Nathan (vovat) wrote,

I'm Kraken Up!

The line "release the kraken" from the commercials for the Clash of the Titans remake seems to have caught the attention of the nation, especially among people who think the phrase sounds like a euphemism for doing number two. I never saw the first Clash all the way through, and I'll probably wait until the remake comes out on video to see that. I do know that neither movie is really all that accurate to the original myths, so I'm sure it surprises no one that the kraken is not a part of Greek mythology. The monster that Perseus killed in order to save Andromeda is referred to as a "ketos," or in Latin form, "cetus." This appears to simply mean "sea monster" in Greek, but according to Wikipedia, the mythical monsters were portrayed as giant fish with some serpentine features.

The term has since been applied to whales, with our word "cetacean" obviously deriving from the Greek. There are several species of whale inhabiting the Mediterranean, and most of them are the toothed kind rather than the baleen variety (the fin whale is an exception), so I suppose they could theoretically eat a person. This also calls to mind the creature that swallowed Jonah, referred to as a "great fish" in the Hebrew, but popularly called a whale. I have no idea whether the author of Jonah would have known that whales weren't fish, or whether he had any particular species in mind for Jonah's captor.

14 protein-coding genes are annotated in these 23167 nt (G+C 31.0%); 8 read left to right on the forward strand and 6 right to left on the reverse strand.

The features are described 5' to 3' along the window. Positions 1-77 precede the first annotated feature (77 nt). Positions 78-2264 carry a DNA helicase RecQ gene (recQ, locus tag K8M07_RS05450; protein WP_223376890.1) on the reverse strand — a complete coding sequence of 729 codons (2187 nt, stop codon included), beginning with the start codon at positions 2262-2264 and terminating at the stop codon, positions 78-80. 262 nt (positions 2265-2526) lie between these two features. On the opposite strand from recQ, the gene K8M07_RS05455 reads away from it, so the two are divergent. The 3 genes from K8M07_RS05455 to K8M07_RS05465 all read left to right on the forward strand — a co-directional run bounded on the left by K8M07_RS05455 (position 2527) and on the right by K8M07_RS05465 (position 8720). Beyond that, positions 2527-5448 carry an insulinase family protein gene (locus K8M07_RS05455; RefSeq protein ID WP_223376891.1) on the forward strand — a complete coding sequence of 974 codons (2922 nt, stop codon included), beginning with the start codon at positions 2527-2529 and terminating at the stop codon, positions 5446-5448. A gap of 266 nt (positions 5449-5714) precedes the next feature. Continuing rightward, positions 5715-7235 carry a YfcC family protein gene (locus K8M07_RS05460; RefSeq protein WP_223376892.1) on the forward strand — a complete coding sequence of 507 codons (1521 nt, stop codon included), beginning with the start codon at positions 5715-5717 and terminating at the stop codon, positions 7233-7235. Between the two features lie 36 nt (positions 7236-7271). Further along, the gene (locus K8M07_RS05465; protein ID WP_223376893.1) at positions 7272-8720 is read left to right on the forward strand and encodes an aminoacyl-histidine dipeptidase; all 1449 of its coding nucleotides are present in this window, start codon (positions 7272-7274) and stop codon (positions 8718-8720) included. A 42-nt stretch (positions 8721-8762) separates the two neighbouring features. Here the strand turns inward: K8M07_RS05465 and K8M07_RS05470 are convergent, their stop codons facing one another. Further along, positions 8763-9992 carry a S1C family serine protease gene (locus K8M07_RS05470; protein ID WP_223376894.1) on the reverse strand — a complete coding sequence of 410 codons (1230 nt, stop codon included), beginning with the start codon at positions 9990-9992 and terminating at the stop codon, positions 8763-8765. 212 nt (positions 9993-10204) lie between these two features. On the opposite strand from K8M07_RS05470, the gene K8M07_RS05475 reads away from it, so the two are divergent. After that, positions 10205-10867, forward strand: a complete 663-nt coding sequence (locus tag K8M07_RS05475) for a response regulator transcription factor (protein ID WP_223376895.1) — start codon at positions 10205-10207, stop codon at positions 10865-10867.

The constellation Cetus is found among several others from the story of Perseus, so it's presumably supposed to be seen as the one slain by the hero. The group of stars is now typically called "the whale," although as with with most constellations, it really doesn't look like much of anything.

Still, its association with a sea monster is an old one, with ancient Babylonian astronomers identifying it with Tiamat.

The kraken actually comes from Norwegian folklore, and there are a few different indications as to what it might be. It appears that the earliest known mentions of the monster are from the eighteenth century, and refer to the kraken as a crab-like monster the size of an island, which eats smaller fish, but also nurtures their growth with its excrement. In popular culture, however, the kraken is generally thought of as a gigantic octopus, possibly based on the real giant squid. As with most mythical sea monsters, encounters with them are incredibly dangerous and usually fatal.

While I don't know about the new Clash film, the monster in the old one doesn't at all resemble an octopus or even a crab, so I guess they just used the name "kraken" because it's more familiar to modern audiences than "cetus."
Tags: astronomy, bible, monsters, movies, mythology

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